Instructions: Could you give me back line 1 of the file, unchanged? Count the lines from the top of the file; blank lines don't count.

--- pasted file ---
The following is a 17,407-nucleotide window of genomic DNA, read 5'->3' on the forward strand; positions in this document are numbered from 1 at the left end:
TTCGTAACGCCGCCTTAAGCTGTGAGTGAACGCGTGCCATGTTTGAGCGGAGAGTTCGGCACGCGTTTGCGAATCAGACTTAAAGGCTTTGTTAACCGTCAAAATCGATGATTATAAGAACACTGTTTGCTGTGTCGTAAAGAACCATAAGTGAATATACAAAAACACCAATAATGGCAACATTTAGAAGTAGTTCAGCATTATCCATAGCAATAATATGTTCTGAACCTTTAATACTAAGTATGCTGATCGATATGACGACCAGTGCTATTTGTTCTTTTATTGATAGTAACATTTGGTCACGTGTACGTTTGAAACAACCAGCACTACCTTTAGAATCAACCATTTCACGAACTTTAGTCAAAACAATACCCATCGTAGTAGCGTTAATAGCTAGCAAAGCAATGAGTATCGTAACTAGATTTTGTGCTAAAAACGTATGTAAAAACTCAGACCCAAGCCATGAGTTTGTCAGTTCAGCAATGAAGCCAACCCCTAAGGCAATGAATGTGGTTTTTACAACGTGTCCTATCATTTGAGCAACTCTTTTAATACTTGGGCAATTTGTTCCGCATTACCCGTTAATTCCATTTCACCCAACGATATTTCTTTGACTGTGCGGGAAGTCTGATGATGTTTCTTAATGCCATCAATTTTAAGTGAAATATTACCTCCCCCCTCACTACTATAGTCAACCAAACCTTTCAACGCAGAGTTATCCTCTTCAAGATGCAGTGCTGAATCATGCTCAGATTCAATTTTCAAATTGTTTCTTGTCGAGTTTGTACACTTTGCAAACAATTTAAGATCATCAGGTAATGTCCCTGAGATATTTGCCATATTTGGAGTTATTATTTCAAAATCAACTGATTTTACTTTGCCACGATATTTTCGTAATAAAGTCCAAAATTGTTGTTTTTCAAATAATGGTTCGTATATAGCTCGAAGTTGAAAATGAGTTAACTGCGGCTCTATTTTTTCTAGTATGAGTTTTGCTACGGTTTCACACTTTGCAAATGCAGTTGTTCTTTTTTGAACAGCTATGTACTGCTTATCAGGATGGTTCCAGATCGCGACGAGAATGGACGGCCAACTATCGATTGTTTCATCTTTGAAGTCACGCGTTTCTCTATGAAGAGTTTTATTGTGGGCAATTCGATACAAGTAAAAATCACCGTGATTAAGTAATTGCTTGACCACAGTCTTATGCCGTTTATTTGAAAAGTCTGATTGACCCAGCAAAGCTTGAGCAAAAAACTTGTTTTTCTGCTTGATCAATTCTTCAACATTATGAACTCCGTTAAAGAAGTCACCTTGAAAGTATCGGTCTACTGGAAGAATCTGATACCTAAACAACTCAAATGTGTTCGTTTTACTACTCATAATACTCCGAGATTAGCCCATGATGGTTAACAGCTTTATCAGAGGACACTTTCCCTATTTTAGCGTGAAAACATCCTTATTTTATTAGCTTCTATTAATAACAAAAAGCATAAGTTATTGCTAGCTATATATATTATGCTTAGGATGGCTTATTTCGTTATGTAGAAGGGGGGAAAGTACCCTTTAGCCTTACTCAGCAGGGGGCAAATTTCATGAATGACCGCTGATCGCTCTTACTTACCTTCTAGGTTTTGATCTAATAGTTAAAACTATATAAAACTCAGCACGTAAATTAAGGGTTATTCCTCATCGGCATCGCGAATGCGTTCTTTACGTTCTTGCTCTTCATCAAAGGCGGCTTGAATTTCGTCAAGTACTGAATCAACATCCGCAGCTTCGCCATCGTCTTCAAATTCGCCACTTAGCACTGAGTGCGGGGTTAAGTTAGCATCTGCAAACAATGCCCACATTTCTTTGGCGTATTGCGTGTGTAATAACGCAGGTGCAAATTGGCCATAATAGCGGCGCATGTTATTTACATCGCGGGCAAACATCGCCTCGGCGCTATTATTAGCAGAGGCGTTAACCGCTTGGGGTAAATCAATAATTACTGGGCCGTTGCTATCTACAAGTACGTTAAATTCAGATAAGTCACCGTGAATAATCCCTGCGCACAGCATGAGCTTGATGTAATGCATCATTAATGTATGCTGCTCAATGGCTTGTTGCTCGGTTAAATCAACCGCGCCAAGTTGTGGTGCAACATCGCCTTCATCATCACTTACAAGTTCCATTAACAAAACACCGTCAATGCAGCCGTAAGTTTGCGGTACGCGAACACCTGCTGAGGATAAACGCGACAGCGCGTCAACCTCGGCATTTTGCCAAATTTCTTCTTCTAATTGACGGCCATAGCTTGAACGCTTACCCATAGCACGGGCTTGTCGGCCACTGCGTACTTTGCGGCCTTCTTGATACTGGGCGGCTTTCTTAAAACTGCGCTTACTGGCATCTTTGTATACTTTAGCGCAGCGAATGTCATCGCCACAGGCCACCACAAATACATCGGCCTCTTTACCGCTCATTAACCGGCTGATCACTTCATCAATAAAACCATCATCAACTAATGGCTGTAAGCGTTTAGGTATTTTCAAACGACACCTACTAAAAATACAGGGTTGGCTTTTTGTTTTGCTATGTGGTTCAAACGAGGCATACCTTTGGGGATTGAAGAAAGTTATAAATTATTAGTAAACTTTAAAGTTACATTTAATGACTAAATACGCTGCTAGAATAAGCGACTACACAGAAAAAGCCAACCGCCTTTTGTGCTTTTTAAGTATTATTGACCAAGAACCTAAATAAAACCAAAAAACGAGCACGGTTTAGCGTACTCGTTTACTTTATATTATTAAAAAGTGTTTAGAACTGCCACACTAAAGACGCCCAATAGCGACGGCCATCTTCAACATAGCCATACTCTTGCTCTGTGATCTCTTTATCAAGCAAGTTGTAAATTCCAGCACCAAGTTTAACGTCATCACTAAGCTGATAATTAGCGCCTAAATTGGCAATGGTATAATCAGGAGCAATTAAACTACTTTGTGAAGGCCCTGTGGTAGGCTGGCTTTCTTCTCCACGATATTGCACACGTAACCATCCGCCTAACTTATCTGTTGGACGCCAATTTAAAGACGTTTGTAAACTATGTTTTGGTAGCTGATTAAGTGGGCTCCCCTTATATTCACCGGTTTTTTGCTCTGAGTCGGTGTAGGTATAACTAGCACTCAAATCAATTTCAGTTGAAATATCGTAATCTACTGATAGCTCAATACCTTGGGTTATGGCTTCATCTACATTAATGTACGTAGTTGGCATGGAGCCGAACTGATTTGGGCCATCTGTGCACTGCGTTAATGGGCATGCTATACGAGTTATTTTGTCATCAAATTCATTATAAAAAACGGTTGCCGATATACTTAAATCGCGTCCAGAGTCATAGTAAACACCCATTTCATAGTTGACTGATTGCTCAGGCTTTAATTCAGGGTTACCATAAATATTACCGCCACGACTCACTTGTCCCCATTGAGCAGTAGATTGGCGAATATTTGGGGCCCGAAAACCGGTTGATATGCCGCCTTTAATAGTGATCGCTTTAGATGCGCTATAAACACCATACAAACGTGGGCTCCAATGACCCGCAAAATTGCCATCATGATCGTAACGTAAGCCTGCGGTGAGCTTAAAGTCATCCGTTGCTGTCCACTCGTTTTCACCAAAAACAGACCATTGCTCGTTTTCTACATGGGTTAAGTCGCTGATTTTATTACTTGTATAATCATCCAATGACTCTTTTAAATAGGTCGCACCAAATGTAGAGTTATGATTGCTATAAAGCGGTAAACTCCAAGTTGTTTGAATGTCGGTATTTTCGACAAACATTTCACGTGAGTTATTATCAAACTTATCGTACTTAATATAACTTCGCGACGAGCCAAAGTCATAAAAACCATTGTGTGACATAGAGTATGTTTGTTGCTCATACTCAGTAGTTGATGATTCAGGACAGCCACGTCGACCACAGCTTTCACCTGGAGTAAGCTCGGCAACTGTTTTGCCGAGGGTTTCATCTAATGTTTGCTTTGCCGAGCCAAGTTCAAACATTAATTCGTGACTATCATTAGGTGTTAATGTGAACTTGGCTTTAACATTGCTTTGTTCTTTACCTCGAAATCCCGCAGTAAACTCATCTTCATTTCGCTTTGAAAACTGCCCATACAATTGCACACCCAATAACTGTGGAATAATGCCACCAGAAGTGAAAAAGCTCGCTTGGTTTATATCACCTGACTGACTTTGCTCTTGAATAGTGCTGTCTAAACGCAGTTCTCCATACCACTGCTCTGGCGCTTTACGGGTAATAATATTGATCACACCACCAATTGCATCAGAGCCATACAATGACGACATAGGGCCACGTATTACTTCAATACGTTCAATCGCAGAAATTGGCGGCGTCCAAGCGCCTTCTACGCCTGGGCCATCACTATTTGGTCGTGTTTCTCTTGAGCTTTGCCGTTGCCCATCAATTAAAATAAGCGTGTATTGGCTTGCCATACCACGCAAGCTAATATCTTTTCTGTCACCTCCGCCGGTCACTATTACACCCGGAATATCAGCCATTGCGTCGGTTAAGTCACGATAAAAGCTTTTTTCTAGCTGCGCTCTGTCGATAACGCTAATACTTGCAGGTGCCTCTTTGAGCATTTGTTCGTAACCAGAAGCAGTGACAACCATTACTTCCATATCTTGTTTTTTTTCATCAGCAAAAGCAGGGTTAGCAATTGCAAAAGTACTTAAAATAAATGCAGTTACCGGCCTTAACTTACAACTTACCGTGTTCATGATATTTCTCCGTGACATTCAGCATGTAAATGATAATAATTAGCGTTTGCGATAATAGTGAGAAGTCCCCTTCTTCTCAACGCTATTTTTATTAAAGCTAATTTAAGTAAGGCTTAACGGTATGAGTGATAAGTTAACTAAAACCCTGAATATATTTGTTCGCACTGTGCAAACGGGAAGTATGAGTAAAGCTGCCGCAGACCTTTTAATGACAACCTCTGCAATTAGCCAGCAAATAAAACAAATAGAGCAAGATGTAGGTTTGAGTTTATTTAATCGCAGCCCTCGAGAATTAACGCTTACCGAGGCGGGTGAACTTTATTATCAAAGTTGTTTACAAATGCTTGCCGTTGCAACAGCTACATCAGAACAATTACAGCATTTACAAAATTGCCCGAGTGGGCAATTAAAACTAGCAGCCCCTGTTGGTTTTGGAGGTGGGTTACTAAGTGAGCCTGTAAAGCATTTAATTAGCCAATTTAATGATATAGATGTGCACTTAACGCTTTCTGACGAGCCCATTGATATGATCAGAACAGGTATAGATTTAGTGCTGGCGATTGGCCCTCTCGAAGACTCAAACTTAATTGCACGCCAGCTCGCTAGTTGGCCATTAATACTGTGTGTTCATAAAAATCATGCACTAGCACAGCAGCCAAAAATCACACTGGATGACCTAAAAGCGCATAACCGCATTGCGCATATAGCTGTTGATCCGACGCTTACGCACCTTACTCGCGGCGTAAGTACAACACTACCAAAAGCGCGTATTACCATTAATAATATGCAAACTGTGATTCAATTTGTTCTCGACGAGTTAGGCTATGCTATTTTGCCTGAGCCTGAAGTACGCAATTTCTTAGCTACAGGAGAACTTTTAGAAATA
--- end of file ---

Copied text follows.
The following is a 17,407-nucleotide window of genomic DNA, read 5'->3' on the forward strand; positions in this document are numbered from 1 at the left end: